It highlights how some GPs are particularly adversely affected by the changes, he adds. “The government’s forever shedding crocodile tears about doctors in the country, but they’ve made it even less attractive to go to regional and remote areas where it’s already harder going and difficult to attract doctors.”

Demographic data indicates female doctors are more likely to work fewer hours, he says, so the system probably impacts them disproportionately.

Bureaucratically driven with questionable benefit

Dr Kosterich says the findings also uncover some deeper concerns.

“The question that was never answered was what was the problem with the previous system and why was this change introduced? Are we expecting a healthier nation, that people will live longer, less complications from surgery, less misdiagnosis?

“The people on the imposing end are yet to tell us why they think it was a good idea. Or more importantly, what is the outcome measure that they’re applying.”

It is also more bureaucratic, he adds. “How do you end up with 12.5 hours times four? You could say they decided it was an hour a week for 50 weeks per year. You could make it 48 hours and allow four weeks off but no, only two weeks off for doctors. And you need these 12.5 points in each section. It just says that nobody has thought this through.”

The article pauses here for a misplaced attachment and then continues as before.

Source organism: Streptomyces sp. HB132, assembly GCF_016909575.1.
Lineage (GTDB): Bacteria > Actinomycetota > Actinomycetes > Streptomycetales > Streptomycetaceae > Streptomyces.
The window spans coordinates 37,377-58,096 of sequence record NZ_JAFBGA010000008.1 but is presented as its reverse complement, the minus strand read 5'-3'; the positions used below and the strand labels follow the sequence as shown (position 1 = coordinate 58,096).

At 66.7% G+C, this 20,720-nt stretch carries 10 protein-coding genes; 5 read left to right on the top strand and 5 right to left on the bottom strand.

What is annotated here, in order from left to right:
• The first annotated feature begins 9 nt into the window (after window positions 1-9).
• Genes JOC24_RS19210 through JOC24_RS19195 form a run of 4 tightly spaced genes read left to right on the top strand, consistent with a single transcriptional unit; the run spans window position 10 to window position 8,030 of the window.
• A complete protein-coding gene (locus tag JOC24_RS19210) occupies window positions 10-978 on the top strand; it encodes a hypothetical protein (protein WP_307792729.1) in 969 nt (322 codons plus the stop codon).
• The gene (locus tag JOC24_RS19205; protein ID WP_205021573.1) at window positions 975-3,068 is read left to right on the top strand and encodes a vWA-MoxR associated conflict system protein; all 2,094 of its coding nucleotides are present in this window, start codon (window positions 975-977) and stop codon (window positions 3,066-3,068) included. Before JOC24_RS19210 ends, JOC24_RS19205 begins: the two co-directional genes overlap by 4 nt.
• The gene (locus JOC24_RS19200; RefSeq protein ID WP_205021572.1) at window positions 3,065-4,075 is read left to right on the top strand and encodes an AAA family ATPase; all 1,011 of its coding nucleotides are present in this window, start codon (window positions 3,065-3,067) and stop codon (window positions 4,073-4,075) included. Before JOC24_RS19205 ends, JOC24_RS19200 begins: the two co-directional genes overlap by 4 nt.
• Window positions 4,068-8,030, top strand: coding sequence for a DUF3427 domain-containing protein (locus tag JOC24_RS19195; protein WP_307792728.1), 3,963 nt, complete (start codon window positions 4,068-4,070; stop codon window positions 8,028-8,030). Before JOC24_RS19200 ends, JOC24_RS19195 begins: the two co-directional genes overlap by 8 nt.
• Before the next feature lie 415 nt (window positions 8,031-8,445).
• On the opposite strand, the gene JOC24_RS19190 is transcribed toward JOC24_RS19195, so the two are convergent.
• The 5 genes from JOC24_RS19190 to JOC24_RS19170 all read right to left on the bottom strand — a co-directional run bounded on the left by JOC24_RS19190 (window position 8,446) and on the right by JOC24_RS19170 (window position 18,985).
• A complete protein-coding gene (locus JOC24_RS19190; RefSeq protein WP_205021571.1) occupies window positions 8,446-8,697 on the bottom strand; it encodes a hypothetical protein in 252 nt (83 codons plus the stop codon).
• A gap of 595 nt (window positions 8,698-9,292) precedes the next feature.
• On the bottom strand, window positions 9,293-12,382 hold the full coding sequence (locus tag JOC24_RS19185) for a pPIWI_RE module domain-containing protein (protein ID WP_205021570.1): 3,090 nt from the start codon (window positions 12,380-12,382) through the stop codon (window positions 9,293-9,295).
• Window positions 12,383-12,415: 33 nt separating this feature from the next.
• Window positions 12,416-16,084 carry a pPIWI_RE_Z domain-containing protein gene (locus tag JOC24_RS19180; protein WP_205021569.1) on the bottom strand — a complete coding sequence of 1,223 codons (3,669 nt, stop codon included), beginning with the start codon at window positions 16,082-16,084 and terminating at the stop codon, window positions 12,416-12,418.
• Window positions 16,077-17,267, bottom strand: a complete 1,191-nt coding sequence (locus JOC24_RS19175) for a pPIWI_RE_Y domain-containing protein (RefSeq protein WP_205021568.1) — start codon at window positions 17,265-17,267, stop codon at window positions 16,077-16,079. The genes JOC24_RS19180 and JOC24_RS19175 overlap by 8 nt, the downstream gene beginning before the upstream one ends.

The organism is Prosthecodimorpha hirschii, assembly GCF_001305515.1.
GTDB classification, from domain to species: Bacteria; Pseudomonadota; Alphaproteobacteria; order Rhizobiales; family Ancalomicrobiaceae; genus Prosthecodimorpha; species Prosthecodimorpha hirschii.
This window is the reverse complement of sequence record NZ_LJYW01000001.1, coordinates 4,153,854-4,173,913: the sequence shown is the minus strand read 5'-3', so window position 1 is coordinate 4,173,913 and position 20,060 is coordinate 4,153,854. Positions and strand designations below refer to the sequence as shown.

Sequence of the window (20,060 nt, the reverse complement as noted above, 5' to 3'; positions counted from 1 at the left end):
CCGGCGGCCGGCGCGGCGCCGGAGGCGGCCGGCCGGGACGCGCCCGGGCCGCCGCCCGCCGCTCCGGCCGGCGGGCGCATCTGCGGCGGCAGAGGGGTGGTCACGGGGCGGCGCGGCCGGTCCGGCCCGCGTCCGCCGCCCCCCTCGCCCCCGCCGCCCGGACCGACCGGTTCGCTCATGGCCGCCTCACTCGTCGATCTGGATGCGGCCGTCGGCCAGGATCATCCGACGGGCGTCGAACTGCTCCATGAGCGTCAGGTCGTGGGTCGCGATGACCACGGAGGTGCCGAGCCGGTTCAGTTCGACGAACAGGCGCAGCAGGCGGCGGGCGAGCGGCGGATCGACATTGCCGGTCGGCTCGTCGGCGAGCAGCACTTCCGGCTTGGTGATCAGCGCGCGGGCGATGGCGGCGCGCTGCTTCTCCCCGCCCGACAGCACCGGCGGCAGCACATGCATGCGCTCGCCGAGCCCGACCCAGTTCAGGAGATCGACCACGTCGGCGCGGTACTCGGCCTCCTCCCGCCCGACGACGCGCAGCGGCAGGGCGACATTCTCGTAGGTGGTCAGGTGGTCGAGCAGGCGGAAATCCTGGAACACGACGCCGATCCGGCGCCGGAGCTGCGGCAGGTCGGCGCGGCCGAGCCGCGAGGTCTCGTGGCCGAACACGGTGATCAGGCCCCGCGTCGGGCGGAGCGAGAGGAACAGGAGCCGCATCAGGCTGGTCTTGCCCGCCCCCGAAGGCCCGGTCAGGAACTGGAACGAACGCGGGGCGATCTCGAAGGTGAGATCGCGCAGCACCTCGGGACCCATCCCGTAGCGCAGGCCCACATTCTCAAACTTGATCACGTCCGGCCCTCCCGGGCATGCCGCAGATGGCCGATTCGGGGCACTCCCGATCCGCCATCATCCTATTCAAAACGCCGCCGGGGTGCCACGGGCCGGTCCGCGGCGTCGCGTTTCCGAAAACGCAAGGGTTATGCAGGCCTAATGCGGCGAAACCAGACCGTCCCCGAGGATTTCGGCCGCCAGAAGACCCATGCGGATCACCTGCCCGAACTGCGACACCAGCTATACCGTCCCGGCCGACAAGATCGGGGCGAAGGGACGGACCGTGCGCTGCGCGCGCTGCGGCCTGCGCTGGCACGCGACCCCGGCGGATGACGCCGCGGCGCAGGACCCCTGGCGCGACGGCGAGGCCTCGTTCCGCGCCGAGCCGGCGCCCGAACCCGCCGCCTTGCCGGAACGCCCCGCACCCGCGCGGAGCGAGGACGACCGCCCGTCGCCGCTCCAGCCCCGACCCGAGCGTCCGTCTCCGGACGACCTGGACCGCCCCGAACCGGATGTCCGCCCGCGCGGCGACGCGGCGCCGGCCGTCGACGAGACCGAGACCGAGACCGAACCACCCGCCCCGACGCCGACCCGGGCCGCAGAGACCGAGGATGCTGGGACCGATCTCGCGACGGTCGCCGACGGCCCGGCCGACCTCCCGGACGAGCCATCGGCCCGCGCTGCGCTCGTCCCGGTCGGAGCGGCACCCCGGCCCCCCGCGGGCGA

The survey found achieving enough points in the ‘measuring outcomes’ category was particularly problematic. Comments like “Need MO 2.5 hrs,” and “MO lacking” were among the most common.

The RACGP agrees that CPD requirements should be “informed by data and reflect what we know works,” Dr Higgins says. “We would welcome an assessment of how the changes have affected both GPs’ quality care and their wellbeing, as there was significant concern from GPs ahead of the changes.”

What your colleagues are saying

“Completed but had great difficulty getting RP and MO points throughout the year.”

“It adds to the difficulty of staying a GP when we should be encouraging more to join and stay.”

“It was a stressful all-encompassing process.”

“The hour requirement of the new CPD is too demanding!”

Need more CPD for 2023? Don’t panic

If you still need more points for 2023, the grace period goes until 31 March 2024. When you log in to your RACGP dashboard, click the button to allocate your points to 2023.

Struggling to find last-minute ‘measuring outcomes’ activities? Healthed may be able to help. Contact us on 1300 797 792 or info@healthed.com.au to talk about some options.

*Sample sizes for the subgroup analyses are small, so these results are suggestive only.

Note: This story was updated on 19 February to reflect final survey data, and to include comment from the RACGP that was provided after initial publication.

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Sophia Auld

writer

Sophia Auld

Medical Writer